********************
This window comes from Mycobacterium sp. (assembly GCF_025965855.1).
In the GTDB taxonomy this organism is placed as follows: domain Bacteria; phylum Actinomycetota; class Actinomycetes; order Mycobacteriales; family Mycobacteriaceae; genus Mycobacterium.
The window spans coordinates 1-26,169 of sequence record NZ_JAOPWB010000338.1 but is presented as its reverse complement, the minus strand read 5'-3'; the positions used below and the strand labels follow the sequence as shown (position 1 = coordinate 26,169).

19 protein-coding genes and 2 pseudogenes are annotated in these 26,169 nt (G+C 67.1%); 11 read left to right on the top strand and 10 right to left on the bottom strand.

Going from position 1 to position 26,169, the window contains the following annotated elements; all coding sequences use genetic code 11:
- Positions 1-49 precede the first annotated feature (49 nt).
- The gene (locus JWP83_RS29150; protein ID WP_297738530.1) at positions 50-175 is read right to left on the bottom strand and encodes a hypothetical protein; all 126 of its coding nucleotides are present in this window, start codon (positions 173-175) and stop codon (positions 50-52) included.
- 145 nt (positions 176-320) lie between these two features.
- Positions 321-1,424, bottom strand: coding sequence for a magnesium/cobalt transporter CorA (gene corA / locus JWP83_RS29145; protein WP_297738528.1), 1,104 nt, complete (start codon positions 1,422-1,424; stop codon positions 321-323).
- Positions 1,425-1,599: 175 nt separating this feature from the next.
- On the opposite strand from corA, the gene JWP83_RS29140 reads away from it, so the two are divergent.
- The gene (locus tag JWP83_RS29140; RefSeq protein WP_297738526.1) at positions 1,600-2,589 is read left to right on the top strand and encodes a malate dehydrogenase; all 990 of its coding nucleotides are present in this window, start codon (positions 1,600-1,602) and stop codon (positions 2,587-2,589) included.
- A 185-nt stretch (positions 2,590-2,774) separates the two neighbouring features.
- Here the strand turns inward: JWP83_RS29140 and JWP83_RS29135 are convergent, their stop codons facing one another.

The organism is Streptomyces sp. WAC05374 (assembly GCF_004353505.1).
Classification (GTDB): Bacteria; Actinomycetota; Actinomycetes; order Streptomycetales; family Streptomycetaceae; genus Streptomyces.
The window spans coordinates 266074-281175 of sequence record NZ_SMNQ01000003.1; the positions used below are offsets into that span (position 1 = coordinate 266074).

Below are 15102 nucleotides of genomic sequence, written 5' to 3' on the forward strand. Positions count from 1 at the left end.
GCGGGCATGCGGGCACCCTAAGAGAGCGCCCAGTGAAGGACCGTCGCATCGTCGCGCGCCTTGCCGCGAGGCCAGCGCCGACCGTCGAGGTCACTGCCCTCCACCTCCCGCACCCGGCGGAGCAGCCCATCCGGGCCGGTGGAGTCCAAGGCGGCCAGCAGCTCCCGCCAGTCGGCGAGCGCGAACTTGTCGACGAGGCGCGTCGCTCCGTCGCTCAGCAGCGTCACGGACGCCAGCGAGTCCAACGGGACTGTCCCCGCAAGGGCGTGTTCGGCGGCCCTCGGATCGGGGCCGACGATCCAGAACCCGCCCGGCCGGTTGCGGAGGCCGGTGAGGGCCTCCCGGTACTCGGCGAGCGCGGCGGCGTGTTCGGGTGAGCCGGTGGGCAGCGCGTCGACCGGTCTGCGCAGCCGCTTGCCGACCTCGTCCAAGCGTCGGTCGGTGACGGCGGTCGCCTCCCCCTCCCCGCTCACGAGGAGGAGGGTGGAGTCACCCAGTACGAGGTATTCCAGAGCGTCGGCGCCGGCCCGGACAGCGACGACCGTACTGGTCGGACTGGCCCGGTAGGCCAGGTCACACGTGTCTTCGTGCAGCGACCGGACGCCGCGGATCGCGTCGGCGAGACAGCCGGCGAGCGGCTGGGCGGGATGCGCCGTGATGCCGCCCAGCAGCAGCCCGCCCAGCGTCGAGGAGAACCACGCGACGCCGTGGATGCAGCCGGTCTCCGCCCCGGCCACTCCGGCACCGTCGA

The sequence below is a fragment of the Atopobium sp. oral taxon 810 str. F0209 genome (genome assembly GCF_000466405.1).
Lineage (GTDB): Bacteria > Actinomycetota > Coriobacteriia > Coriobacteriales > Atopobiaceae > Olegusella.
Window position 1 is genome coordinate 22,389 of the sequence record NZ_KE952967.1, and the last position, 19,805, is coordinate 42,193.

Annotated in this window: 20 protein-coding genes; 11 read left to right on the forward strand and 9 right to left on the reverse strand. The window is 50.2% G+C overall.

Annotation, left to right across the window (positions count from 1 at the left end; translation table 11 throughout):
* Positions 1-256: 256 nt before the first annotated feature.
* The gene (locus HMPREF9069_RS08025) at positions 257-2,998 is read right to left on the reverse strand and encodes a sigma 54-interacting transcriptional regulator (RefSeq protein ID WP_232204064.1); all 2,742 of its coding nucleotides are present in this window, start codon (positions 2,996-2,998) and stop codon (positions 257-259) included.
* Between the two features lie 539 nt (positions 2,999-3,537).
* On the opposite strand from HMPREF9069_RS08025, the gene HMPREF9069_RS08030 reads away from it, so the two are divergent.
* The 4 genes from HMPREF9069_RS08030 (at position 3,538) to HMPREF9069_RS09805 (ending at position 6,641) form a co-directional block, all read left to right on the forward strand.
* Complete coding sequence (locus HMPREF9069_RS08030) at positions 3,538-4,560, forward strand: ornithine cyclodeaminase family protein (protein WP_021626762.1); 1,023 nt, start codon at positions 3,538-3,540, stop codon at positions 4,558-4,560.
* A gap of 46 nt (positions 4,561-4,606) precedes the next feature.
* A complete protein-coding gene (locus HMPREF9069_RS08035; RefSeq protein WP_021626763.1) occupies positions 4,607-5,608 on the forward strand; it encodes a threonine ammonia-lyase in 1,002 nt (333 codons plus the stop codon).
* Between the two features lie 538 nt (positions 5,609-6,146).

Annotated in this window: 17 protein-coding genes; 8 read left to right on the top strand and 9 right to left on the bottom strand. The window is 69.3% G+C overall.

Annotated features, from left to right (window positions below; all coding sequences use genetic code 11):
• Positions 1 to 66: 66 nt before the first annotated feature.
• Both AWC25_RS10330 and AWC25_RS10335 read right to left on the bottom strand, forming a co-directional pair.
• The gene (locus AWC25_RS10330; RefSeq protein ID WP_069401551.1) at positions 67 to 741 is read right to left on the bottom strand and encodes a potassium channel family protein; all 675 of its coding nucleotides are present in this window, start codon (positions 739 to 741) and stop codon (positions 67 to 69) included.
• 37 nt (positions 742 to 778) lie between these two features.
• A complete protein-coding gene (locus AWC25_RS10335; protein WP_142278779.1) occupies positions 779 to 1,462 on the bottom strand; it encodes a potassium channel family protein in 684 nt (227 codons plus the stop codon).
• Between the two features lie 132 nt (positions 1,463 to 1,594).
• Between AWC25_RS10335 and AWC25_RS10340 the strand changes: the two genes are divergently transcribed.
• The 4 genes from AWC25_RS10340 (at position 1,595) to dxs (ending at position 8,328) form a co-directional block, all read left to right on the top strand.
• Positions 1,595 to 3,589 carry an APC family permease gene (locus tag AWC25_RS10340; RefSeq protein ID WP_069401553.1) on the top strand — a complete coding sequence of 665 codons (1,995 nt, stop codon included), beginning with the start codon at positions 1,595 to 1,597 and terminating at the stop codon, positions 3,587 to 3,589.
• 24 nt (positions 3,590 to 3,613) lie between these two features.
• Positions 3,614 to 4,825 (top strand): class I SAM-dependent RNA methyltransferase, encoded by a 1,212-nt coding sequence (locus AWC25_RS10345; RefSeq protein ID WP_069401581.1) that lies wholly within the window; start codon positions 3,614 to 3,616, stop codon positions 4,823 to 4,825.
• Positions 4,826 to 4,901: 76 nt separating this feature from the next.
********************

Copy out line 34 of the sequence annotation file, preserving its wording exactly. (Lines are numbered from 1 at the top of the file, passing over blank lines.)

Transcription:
Annotated in this window: 17 protein-coding genes; 8 read left to right on the top strand and 9 right to left on the bottom strand. The window is 69.3% G+C overall.